This is better for all involved – they feel like they’re beginning to make a valued contribution quickly and you see a more productive individual that is performing to the high standards that you and they expect. Having a strong and engaging onboarding process also dramatically improves the chances of retaining talent you worked so hard to get in the first place.

I dive deeper into onboarding in this post.

High performing teams, aren’t just about high performing individuals. I often use rowing teams as an analogy to explain just this. Imagine a rowing team of 8 people plus the Cox, all 8 people would need to be individually extremely powerful and superior performers.

The Cox (or the manager in the analogy) is responsible for steering the boat and coordinating the power and rhythm of the rowers (team members) in order to deliver a superior team performance. Regardless of the power of each individual, if the manager doesn’t coordinate the delivery ‘the boat will sink’.

It is brilliant to have a group of highly talented individuals but if they can’t coordinate their ‘delivery’; power, timing, strengths, stroke length… you know where I am going with this.

This leads perfectly to the third main challenge:

3) Going from a ‘do-er’ to a leader

This represents a significant personal shift for entrepreneurs who, until this point, have probably enjoyed getting their hands dirty coding and developing their core product.

As your business scales you will need to hire people to do the hands-on building and it will become your job not just to manage them as individuals but to lead the business as a whole.

This means managing people and teams when you might not be sure what good management looks like yourself. This can be “triply” tough, when as a founder not only do you actually have important things to do, but you also have to manage people that you hire so that they can be the best that they can be AND you are expected to be a leader of the business – exciting, enticing and visionary.

For more detail on Leaders v Manager – take a quick read here.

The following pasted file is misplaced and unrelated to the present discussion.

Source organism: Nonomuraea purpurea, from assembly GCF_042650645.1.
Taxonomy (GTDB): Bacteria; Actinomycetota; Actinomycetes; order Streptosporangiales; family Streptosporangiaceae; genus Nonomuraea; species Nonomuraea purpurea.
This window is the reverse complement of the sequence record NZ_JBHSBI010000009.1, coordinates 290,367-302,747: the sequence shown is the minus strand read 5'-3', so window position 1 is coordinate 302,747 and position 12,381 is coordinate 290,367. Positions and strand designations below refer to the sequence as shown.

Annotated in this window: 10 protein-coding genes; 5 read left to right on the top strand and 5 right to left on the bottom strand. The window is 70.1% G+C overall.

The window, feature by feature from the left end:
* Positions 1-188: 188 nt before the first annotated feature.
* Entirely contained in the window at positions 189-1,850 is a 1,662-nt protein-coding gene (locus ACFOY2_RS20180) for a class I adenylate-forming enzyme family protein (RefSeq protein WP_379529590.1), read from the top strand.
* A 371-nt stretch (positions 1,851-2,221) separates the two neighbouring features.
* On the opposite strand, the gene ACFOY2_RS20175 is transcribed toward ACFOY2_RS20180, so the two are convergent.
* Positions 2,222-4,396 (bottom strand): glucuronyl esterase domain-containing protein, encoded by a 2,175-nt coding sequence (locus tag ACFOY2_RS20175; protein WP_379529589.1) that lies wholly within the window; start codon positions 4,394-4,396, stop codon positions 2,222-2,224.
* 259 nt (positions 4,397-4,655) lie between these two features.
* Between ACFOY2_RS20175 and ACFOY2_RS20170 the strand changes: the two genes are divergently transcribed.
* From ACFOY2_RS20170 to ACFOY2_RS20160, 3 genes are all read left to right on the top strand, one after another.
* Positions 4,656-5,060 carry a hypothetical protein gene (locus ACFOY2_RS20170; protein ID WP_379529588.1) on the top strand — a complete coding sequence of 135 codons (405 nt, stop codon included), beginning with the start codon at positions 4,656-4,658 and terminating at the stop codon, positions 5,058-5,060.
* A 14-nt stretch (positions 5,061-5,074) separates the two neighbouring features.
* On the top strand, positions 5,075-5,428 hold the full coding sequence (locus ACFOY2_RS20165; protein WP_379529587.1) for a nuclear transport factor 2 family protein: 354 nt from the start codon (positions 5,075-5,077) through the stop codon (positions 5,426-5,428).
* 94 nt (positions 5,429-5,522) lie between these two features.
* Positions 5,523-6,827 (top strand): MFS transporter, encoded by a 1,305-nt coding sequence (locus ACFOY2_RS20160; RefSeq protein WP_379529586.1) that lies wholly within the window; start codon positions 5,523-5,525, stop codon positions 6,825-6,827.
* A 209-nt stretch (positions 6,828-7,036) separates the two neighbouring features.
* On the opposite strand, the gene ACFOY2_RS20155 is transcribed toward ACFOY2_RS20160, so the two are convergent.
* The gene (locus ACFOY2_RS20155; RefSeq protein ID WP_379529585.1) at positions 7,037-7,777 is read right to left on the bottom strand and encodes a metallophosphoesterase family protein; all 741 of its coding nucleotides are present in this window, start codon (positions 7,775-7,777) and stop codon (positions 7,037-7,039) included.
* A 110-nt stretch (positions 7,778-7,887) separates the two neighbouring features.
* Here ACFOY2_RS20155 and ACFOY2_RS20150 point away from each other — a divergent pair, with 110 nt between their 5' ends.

I’m a big fan of the ‘fail fast’ philosophy, of learning from mistakes and moving on. However… when it comes to putting together a team, it can mean failing on the backs of other people.

You might learn something, but you’re also having an impact on someone else’s life. It’s not the same as writing a piece of code that doesn’t quite work – you can fix that.

As such, it’s important to learn the right skills or, wherever possible, to learn from someone else who has made those mistakes so you can avoid them.

People often use the term ‘soft skills’ here but getting people ‘stuff’ right is actually hard, very hard. This is not least because each time you use what you have learned (your newly formed skills) the outcome will vary, as every individual is different.

The way people receive feedback (and give feedback for that matter), what motivates people, what risk appetite people have, and so on, varies hugely from person to person. Input doesn’t equal output!

People are the greatest asset for pretty much any company and this is especially true of a startup. Everyone is directly involved in building the business.

Salaries are where most of the money goes and as such, each member of the team needs to make a direct contribution to success. The time spent early doors by founders in nailing their people strategy, principles & infrastructure, and by creating their culture (not having it be created around them) will pay dividends.

I help all our new portfolio companies navigate the challenges of attracting people when you don’t have a brand, ensuring that their ‘newbies’ are highly productive and highly engaged, and support founder evolution from that of ‘do-ers’ to leaders.

And I love every second of it!!